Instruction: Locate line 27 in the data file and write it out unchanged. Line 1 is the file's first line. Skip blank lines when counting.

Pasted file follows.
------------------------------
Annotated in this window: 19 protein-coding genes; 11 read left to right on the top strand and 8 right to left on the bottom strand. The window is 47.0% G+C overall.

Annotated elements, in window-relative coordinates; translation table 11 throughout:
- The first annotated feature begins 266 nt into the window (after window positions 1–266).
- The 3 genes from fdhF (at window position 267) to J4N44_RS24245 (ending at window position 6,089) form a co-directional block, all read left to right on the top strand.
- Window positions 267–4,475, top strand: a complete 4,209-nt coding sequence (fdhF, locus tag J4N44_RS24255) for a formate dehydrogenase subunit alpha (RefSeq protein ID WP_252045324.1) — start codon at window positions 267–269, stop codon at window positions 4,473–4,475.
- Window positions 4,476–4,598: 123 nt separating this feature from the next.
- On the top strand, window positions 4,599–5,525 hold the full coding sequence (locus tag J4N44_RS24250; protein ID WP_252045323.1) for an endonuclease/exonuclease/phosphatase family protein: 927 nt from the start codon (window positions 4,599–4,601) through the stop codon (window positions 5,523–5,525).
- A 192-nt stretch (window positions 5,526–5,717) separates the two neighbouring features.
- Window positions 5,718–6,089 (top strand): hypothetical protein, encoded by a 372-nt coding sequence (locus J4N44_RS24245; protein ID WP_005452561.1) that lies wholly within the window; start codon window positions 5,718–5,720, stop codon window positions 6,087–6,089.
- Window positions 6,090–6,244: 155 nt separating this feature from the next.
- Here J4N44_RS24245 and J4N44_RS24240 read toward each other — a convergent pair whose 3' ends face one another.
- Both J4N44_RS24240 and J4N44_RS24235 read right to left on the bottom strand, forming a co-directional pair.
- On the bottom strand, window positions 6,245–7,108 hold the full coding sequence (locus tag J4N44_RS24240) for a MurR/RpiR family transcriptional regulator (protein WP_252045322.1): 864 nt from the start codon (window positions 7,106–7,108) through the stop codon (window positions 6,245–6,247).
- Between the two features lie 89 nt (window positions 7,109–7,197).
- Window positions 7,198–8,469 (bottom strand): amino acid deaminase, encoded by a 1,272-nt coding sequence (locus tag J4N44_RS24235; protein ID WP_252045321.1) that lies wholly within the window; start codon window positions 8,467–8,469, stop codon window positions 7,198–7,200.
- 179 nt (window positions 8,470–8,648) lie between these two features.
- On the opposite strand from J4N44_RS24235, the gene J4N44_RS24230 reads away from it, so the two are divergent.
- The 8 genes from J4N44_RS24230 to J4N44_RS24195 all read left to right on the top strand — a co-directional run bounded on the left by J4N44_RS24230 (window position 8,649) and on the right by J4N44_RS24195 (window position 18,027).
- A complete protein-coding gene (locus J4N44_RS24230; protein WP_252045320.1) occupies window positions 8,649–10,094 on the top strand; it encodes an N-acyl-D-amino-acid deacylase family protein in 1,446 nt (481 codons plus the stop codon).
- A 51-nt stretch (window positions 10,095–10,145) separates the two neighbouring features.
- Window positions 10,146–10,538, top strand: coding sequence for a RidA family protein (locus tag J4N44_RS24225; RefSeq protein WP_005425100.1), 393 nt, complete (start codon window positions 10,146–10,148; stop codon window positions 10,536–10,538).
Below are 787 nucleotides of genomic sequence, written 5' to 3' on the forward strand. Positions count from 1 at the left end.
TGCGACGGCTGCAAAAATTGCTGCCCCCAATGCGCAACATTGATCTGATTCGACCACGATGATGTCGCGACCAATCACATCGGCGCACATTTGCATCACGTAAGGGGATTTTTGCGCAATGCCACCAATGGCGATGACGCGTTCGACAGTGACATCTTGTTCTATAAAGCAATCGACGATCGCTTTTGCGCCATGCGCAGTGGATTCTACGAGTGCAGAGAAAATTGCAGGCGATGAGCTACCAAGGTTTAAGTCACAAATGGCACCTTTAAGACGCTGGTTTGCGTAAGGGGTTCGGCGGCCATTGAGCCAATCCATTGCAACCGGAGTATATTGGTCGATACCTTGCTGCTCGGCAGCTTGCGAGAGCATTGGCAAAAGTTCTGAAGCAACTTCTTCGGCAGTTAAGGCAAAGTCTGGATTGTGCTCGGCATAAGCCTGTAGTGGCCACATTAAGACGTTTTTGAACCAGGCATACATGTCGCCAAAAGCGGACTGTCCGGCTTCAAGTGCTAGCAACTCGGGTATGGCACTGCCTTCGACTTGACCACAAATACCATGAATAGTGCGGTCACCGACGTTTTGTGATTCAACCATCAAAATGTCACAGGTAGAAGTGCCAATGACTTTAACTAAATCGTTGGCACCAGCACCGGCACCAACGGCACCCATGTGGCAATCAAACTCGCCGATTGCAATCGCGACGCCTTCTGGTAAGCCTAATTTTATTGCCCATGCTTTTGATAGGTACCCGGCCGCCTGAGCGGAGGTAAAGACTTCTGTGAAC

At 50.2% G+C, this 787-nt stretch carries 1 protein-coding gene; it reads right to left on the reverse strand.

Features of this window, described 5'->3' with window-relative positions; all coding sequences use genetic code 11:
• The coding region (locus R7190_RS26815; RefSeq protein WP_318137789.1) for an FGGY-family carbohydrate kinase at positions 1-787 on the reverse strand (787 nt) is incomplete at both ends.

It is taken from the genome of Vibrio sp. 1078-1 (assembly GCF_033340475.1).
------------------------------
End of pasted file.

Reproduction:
It is taken from the genome of Vibrio sp. 1078-1 (assembly GCF_033340475.1).